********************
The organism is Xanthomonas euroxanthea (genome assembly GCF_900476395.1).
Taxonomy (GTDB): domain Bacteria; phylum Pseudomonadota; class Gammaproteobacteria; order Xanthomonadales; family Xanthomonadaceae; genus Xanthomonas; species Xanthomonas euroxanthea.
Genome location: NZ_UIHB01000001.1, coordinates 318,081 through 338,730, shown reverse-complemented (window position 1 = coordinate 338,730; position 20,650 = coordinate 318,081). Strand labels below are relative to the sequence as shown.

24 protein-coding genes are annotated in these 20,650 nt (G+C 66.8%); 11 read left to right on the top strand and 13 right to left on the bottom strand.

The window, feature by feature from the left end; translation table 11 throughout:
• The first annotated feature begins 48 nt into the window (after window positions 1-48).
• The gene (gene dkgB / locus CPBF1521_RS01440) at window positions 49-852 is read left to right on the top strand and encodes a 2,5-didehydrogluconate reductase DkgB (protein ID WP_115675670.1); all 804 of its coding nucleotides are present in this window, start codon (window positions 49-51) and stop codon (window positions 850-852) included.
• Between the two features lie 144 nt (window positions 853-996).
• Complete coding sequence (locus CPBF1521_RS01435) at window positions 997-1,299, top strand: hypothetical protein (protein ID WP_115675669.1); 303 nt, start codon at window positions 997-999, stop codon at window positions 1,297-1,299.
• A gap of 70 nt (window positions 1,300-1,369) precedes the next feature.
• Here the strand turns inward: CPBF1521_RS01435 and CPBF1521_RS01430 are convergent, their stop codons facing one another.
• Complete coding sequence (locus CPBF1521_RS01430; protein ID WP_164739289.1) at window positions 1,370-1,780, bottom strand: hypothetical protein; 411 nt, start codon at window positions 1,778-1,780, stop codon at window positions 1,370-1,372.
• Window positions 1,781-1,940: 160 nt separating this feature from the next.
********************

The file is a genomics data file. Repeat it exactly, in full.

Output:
The organism is Xanthomonas euroxanthea (genome assembly GCF_900476395.1).
Taxonomy (GTDB): domain Bacteria; phylum Pseudomonadota; class Gammaproteobacteria; order Xanthomonadales; family Xanthomonadaceae; genus Xanthomonas; species Xanthomonas euroxanthea.
Genome location: NZ_UIHB01000001.1, coordinates 318,081 through 338,730, shown reverse-complemented (window position 1 = coordinate 338,730; position 20,650 = coordinate 318,081). Strand labels below are relative to the sequence as shown.

24 protein-coding genes are annotated in these 20,650 nt (G+C 66.8%); 11 read left to right on the top strand and 13 right to left on the bottom strand.

The window, feature by feature from the left end; translation table 11 throughout:
• The first annotated feature begins 48 nt into the window (after window positions 1-48).
• The gene (gene dkgB / locus CPBF1521_RS01440) at window positions 49-852 is read left to right on the top strand and encodes a 2,5-didehydrogluconate reductase DkgB (protein ID WP_115675670.1); all 804 of its coding nucleotides are present in this window, start codon (window positions 49-51) and stop codon (window positions 850-852) included.
• Between the two features lie 144 nt (window positions 853-996).
• Complete coding sequence (locus CPBF1521_RS01435) at window positions 997-1,299, top strand: hypothetical protein (protein ID WP_115675669.1); 303 nt, start codon at window positions 997-999, stop codon at window positions 1,297-1,299.
• A gap of 70 nt (window positions 1,300-1,369) precedes the next feature.
• Here the strand turns inward: CPBF1521_RS01435 and CPBF1521_RS01430 are convergent, their stop codons facing one another.
• Complete coding sequence (locus CPBF1521_RS01430; protein ID WP_164739289.1) at window positions 1,370-1,780, bottom strand: hypothetical protein; 411 nt, start codon at window positions 1,778-1,780, stop codon at window positions 1,370-1,372.
• Window positions 1,781-1,940: 160 nt separating this feature from the next.